4. Provide concrete examples.
It’s easier to get someone on board with a budget if they can see exactly what it will look like. Take some time to draft a sample budget and bring that with you when you discuss the idea of living on a budget. Sometimes people dismiss an idea when they cannot see the details involved.
Don’t just say, “Hey, I think we need to get on a budget. We spend way too much money on (insert item here).” Instead, approach your spouse with the problem (you two are not in control of your money) AND the solution (the sample budget).
Think about the way your spouse learns best. If they learn well through technology, make the budget on an excel spreadsheet or use EveryDollar. Or, grab my Budget Life Planner to keep all your finances organized and in one place! Figuring out the best tool for you as a team is one of the first things I recommend when I’m asked about budgeting for couples.
5. Be willing to compromise.
My son is going through this lovely stage where he throws a tantrum when he doesn’t get his way. It’s the best (said with sarcasm)! Don’t be surprised if you have to compromise with your spouse on the monthly budget. In fact, EXPECT that you will have to compromise.
Don’t throw a fit like a child and have an “all or nothing” attitude. Instead, go into this conversation prepared to create a solution that works for you and your spouse.
For instance, your spouse may not be ready to give up that morning coffee stop on the way to work. Or perhaps you don’t need to buy only no-name brands from the store. Every budget needs some wiggle room to accommodate everyone’s needs in the family.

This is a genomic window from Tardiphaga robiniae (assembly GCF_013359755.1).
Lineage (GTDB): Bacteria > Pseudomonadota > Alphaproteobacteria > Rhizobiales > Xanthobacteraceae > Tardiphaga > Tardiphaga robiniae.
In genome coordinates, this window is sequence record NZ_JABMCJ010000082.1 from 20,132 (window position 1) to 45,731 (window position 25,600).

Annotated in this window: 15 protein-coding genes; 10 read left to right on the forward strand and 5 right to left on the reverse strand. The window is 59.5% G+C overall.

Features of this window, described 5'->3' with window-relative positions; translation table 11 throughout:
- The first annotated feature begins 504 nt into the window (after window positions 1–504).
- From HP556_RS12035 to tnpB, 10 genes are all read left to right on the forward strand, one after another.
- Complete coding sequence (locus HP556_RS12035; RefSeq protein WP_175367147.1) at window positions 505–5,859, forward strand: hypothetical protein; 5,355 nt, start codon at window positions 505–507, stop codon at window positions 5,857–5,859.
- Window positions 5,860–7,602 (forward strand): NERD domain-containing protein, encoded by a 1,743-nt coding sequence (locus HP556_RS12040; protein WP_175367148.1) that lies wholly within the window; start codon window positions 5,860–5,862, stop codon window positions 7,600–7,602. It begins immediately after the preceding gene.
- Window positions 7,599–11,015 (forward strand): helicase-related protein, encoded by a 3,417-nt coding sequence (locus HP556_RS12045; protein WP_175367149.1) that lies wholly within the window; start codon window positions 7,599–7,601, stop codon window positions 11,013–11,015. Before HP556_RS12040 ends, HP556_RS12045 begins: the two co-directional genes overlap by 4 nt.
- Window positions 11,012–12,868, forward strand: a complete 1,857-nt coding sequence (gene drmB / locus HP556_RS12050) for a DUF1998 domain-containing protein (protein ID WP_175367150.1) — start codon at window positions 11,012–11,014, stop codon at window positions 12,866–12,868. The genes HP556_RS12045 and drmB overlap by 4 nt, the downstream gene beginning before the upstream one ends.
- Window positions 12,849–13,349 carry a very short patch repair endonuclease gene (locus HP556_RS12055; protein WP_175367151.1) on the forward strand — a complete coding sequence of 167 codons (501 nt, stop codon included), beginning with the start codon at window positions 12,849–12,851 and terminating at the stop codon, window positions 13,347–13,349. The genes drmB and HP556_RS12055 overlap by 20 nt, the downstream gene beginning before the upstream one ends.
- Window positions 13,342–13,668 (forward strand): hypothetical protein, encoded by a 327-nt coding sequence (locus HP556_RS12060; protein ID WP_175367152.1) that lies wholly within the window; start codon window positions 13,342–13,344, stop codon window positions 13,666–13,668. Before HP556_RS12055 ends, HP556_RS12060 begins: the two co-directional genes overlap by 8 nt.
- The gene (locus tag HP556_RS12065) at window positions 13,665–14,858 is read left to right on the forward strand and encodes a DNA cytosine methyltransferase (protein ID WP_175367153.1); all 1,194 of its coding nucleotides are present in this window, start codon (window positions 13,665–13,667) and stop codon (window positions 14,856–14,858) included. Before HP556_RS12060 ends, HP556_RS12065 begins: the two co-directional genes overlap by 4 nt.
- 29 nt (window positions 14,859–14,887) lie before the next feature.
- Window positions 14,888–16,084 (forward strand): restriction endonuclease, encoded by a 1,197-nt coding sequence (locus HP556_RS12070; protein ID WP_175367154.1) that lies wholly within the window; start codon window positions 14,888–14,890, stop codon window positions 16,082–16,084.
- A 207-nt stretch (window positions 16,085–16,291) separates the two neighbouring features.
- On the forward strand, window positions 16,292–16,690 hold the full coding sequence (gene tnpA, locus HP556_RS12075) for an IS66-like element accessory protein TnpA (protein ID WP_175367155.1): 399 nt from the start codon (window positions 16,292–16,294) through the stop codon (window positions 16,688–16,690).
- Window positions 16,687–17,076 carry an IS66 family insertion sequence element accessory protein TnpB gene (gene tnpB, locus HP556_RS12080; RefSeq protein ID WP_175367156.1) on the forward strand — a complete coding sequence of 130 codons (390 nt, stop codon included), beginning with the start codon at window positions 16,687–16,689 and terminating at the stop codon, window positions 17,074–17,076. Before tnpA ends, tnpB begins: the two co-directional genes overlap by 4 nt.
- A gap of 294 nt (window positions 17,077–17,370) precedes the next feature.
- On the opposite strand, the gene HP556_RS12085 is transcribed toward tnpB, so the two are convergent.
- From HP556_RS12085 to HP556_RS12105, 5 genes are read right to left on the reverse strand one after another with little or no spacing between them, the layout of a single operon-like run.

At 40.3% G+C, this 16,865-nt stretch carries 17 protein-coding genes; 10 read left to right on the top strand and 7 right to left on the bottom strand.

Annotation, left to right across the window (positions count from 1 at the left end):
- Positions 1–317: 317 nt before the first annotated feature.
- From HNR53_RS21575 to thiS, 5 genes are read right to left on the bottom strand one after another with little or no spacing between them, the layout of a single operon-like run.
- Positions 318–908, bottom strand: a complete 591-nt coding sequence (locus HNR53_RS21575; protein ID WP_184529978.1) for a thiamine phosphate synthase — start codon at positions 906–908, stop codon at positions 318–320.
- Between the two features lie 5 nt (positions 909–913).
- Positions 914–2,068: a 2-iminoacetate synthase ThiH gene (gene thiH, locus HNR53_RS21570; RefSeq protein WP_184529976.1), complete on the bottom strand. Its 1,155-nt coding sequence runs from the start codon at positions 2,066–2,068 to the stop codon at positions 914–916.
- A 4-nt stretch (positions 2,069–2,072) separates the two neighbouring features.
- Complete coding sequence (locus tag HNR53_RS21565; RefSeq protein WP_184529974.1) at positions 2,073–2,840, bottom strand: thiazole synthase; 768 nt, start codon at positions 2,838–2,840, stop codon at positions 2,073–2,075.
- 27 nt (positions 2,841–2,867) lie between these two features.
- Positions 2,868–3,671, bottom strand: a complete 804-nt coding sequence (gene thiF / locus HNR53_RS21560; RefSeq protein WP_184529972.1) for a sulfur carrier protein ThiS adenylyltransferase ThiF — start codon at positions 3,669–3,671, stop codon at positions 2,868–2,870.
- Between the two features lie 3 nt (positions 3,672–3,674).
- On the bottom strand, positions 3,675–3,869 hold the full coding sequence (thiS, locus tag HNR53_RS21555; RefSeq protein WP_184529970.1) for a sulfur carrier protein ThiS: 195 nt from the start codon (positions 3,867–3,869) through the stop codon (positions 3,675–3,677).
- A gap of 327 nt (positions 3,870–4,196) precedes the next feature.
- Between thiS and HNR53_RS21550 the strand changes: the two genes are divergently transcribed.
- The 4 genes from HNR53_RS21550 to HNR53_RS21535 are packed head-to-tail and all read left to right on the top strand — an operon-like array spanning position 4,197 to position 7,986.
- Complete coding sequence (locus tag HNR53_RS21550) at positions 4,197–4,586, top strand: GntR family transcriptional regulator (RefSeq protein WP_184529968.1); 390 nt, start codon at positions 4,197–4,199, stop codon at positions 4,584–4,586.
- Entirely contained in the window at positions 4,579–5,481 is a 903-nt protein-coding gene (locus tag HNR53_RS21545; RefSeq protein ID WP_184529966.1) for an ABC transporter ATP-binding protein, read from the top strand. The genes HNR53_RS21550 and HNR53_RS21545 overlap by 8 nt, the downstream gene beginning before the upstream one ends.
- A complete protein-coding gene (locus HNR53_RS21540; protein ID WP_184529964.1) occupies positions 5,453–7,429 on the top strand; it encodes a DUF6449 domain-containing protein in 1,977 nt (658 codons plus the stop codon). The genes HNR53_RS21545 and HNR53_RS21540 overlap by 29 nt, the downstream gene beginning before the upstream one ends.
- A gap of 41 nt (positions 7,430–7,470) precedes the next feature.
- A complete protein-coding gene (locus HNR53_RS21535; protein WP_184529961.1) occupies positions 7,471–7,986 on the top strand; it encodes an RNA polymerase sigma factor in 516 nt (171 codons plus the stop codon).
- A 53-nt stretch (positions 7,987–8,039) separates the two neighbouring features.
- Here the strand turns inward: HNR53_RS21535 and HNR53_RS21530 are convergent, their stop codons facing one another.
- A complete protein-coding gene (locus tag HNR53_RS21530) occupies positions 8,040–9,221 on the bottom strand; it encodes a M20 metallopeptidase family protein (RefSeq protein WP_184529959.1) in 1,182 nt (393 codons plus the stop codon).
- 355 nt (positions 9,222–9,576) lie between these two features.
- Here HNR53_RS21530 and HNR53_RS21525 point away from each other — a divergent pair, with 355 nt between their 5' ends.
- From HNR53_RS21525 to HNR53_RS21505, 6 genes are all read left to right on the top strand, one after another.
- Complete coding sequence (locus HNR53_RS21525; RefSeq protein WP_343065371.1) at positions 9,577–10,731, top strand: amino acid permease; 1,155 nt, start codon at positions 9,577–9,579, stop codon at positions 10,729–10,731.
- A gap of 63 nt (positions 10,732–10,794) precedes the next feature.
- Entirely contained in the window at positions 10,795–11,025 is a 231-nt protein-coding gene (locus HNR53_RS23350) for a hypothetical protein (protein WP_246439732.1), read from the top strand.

As you budget more and more, you’ll find more areas to cut spending and others to add spending to. It’s always changing!
6. Be respectful and timely.
Timing is everything! Don’t try to get your spouse on board with a budget in the middle of a sports game. Instead, think about when your spouse is more open-minded and willing to have long discussions. I know not to bother my husband with important conversations before 9:00 am. He is more likely to discuss finances with me in the evening.
Basically, know your audience. And when you approach your spouse, be respectful. Don’t nag or whine. Use a respectful tone, and your spouse won’t put up a wall right away.
Budgeting for Couples When Your Spouse Won’t
Sometimes, your spouse just may not grasp the concept of budgeting! The first thing you want to do is look at the way you approached the discussion with your spouse on how to budget,
Even if it feels like all the overspending is on your spouse, don’t frame it that way. No one likes to be accused of anything in any kind of situation. Rather than placing the blame on them, it’s better to focus on what can be done to make it better.
If you need to point out specific money anxiety, express how it affects you and makes you feel. By focusing on yourself rather than them, it doesn’t feel like they are all to blame. Ultimately, marriage means that your financial situation is a joint effort. There are two people in the equation!
If your spouse is up for it, suggest that you handle the budgeting on your own. At the end of the month, you can review statements together and show how your spending has changed. Once your spouse sees the positives of budgeting, they may feel more excited to be involved in helping handle the money.
Together, you can also try to limit overspending. Avoid using credit cards and consider sticking to a cash-only budget. Seeing money physically disappear may help them realize how easy it is to spend it.
Learning how to budget with a spouse will take a few months and multiple budgets to figure out. The core thing to remember when learning the ins and outs of budgeting for couples is that you and your spouse are a team. A successful team works together, communicates, and makes a plan. Teamwork can be hard and frustrating at times, but with effort and diligence, you are able to reach your dreams.